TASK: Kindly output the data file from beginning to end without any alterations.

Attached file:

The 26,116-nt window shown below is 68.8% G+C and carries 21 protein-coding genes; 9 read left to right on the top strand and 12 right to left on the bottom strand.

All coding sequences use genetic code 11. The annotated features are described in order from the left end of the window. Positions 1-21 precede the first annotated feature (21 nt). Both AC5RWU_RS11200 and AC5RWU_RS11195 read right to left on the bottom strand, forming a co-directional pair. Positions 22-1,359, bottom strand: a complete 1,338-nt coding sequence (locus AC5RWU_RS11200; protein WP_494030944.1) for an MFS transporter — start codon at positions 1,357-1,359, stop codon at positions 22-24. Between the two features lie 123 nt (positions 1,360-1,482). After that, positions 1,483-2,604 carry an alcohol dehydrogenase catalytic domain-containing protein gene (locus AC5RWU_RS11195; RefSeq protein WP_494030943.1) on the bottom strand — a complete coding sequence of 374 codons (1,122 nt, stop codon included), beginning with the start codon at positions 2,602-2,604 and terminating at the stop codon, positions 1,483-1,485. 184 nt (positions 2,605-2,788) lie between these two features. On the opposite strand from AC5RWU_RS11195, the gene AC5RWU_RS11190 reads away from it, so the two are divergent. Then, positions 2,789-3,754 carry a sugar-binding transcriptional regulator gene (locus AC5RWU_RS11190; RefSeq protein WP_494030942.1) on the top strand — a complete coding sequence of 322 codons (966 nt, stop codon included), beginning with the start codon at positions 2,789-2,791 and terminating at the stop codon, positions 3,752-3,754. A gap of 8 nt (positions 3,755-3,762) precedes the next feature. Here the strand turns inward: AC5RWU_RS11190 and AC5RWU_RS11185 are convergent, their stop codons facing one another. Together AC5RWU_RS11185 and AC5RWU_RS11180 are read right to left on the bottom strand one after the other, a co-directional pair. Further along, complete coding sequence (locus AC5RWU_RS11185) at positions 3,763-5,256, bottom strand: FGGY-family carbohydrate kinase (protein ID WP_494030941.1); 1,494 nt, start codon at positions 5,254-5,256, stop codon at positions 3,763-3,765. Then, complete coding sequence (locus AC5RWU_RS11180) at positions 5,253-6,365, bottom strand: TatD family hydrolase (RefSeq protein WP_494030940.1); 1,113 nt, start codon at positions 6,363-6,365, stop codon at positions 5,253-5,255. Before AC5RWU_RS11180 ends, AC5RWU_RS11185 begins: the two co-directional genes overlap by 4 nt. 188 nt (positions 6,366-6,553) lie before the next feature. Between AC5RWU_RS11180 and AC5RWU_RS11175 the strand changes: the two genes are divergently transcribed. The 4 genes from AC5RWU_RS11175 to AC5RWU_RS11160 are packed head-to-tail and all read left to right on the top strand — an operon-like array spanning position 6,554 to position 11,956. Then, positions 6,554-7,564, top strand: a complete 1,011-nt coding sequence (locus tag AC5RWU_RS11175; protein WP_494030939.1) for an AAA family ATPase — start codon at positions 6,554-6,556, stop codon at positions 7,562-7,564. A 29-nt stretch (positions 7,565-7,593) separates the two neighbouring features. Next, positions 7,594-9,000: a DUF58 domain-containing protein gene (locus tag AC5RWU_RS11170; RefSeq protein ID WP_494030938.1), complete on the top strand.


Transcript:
The 26,116-nt window shown below is 68.8% G+C and carries 21 protein-coding genes; 9 read left to right on the top strand and 12 right to left on the bottom strand.

All coding sequences use genetic code 11. The annotated features are described in order from the left end of the window. Positions 1-21 precede the first annotated feature (21 nt). Both AC5RWU_RS11200 and AC5RWU_RS11195 read right to left on the bottom strand, forming a co-directional pair. Positions 22-1,359, bottom strand: a complete 1,338-nt coding sequence (locus AC5RWU_RS11200; protein WP_494030944.1) for an MFS transporter — start codon at positions 1,357-1,359, stop codon at positions 22-24. Between the two features lie 123 nt (positions 1,360-1,482). After that, positions 1,483-2,604 carry an alcohol dehydrogenase catalytic domain-containing protein gene (locus AC5RWU_RS11195; RefSeq protein WP_494030943.1) on the bottom strand — a complete coding sequence of 374 codons (1,122 nt, stop codon included), beginning with the start codon at positions 2,602-2,604 and terminating at the stop codon, positions 1,483-1,485. 184 nt (positions 2,605-2,788) lie between these two features. On the opposite strand from AC5RWU_RS11195, the gene AC5RWU_RS11190 reads away from it, so the two are divergent. Then, positions 2,789-3,754 carry a sugar-binding transcriptional regulator gene (locus AC5RWU_RS11190; RefSeq protein WP_494030942.1) on the top strand — a complete coding sequence of 322 codons (966 nt, stop codon included), beginning with the start codon at positions 2,789-2,791 and terminating at the stop codon, positions 3,752-3,754. A gap of 8 nt (positions 3,755-3,762) precedes the next feature. Here the strand turns inward: AC5RWU_RS11190 and AC5RWU_RS11185 are convergent, their stop codons facing one another. Together AC5RWU_RS11185 and AC5RWU_RS11180 are read right to left on the bottom strand one after the other, a co-directional pair. Further along, complete coding sequence (locus AC5RWU_RS11185) at positions 3,763-5,256, bottom strand: FGGY-family carbohydrate kinase (protein ID WP_494030941.1); 1,494 nt, start codon at positions 5,254-5,256, stop codon at positions 3,763-3,765. Then, complete coding sequence (locus AC5RWU_RS11180) at positions 5,253-6,365, bottom strand: TatD family hydrolase (RefSeq protein WP_494030940.1); 1,113 nt, start codon at positions 6,363-6,365, stop codon at positions 5,253-5,255. Before AC5RWU_RS11180 ends, AC5RWU_RS11185 begins: the two co-directional genes overlap by 4 nt. 188 nt (positions 6,366-6,553) lie before the next feature. Between AC5RWU_RS11180 and AC5RWU_RS11175 the strand changes: the two genes are divergently transcribed. The 4 genes from AC5RWU_RS11175 to AC5RWU_RS11160 are packed head-to-tail and all read left to right on the top strand — an operon-like array spanning position 6,554 to position 11,956. Then, positions 6,554-7,564, top strand: a complete 1,011-nt coding sequence (locus tag AC5RWU_RS11175; protein WP_494030939.1) for an AAA family ATPase — start codon at positions 6,554-6,556, stop codon at positions 7,562-7,564. A 29-nt stretch (positions 7,565-7,593) separates the two neighbouring features. Next, positions 7,594-9,000: a DUF58 domain-containing protein gene (locus tag AC5RWU_RS11170; RefSeq protein ID WP_494030938.1), complete on the top strand.